Find all School-related info fast with the new School-Specific MBA Forum

It is currently 24 Nov 2014, 08:32

Close

GMAT Club Daily Prep

Thank you for using the timer - this advanced tool can estimate your performance and suggest more practice questions. We have subscribed you to Daily Prep Questions via email.

Customized
for You

we will pick new questions that match your level based on your Timer History

Track
Your Progress

every week, we’ll send you an estimated GMAT score based on your performance

Practice
Pays

we will pick new questions that match your level based on your Timer History

Not interested in getting valuable practice questions and articles delivered to your email? No problem, unsubscribe here.

Events & Promotions

Events & Promotions in June
Open Detailed Calendar

The math professor s goals for classroom honesty and

  Question banks Downloads My Bookmarks Reviews Important topics  
Author Message
TAGS:
2 KUDOS received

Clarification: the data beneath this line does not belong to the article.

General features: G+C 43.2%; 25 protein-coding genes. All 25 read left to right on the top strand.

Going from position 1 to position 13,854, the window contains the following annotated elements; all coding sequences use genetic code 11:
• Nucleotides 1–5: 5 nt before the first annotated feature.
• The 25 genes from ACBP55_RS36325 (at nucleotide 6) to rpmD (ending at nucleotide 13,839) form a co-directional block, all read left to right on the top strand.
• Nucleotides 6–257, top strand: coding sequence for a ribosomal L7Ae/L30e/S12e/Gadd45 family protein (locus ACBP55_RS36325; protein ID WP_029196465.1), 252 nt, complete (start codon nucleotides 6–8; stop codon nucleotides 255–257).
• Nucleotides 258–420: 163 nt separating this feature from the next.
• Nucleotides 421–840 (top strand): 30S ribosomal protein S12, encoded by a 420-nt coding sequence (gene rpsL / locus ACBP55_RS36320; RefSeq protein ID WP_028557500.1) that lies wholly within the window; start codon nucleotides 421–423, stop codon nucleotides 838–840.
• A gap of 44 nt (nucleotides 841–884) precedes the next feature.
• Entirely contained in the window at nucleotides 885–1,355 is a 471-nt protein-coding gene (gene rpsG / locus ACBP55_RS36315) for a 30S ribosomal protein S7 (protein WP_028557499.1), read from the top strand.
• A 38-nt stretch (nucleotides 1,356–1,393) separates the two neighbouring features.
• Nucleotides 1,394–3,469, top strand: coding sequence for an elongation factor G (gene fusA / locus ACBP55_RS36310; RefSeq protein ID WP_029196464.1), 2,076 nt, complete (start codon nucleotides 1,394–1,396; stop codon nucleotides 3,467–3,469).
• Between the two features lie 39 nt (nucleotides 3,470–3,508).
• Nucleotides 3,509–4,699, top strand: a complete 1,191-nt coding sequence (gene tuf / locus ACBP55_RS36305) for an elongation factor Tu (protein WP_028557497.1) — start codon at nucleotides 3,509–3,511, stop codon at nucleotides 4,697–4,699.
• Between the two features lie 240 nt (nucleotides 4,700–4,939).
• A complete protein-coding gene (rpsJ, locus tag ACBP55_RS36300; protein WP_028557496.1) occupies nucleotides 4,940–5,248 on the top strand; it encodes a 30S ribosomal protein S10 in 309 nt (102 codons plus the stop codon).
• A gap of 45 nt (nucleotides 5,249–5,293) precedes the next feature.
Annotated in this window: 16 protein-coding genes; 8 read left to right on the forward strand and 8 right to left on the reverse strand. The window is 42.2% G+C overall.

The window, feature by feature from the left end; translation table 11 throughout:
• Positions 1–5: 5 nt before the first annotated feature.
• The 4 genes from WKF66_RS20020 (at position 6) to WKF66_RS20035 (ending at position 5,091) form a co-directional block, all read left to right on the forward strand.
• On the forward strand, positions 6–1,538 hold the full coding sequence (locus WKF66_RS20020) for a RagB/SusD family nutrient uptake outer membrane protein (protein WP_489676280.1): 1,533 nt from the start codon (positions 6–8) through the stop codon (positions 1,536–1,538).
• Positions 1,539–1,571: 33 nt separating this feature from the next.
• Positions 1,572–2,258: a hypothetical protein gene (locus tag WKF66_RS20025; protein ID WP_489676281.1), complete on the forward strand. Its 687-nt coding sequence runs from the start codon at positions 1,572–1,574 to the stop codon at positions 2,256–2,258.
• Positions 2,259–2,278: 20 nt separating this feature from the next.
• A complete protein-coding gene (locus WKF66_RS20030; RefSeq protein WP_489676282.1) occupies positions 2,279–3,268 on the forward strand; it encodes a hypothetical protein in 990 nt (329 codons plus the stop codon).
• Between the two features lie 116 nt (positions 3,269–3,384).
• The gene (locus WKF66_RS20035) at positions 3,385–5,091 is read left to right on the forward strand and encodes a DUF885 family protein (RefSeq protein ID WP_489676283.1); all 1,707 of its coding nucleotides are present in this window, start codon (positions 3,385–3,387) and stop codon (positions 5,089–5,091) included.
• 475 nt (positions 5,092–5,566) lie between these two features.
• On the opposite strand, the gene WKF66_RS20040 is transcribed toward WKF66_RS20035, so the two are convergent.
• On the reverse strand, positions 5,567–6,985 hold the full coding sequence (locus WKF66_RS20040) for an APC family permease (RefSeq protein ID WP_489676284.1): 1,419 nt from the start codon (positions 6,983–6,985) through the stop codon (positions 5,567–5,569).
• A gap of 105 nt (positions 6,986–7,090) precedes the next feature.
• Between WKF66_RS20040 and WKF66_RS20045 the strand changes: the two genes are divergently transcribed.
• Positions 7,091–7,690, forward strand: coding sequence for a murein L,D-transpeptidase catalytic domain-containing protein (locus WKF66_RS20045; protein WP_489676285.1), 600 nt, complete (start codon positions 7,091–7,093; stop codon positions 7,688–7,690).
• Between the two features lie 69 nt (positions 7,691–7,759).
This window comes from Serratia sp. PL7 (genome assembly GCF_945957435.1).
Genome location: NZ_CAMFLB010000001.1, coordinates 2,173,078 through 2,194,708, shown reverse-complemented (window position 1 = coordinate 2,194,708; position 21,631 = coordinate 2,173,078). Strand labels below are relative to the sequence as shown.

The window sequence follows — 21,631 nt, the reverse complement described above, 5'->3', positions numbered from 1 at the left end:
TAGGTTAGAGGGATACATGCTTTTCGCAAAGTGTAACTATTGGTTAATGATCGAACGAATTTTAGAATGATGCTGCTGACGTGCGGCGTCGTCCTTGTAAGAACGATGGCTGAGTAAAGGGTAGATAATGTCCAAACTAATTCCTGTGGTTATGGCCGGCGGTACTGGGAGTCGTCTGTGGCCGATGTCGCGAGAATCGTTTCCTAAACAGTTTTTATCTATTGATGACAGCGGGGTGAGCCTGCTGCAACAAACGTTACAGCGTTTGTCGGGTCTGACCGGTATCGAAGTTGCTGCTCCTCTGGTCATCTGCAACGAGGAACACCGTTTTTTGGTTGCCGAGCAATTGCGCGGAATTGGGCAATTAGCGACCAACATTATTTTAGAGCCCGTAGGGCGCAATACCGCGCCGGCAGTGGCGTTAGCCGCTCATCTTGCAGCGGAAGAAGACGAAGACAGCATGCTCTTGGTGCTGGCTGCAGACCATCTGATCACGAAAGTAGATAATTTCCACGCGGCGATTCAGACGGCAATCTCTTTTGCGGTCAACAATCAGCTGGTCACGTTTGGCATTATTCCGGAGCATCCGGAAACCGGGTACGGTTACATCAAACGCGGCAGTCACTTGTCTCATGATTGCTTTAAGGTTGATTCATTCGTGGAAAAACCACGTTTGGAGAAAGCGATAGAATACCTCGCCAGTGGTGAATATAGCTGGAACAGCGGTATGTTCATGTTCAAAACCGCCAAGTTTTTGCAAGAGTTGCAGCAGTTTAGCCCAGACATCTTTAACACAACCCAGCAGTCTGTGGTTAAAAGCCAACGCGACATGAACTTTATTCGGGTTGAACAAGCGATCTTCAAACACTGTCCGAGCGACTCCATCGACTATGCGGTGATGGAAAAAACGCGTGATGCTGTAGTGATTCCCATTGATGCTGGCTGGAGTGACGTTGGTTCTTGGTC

Manager
Manager
User avatar
Joined: 23 Aug 2011
Posts: 84
Followers: 3

Kudos [?]: 73 [2] , given: 13

The math professor s goals for classroom honesty and [#permalink] New post 10 Sep 2012, 08:32
2
This post received
KUDOS
1
This post was
BOOKMARKED
00:00
A
B
C
D
E

Difficulty:

  45% (medium)

Question Stats:

59% (02:31) correct 41% (01:36) wrong based on 270 sessions
The math professor’s goals for classroom honesty and accurate student assessment were founded upon his belief that the fear of punishment and corresponding loss of privileges would make students think twice or even three times before cheating on exams, thus virtually eliminating cheating in his classroom. In order for this atmosphere to prevail, the students had to believe that the consequences for cheating were severe and that the professor had the means to discover cheaters and enforce the punishment against them.

If the statements contained in the preceding passage are true, which one of the following can be properly inferred?

(A) A student would only be deterred from cheating if he knew he would be discovered and punished.

(B) A student will not cheat on an exam if he feels he is well prepared for the exam.

(C) A student who cheats on an exam believes that he will not be able to pass the exam without cheating.

(D) If the professor wants to achieve his goals, he should make his students aware of his policy on cheating and the consequences that would befall those who
cheat on his exams.

(E) If the professor wants never to have an incident of cheating in his classroom, his policy on cheating must be stronger than any other professor’s policy on cheating.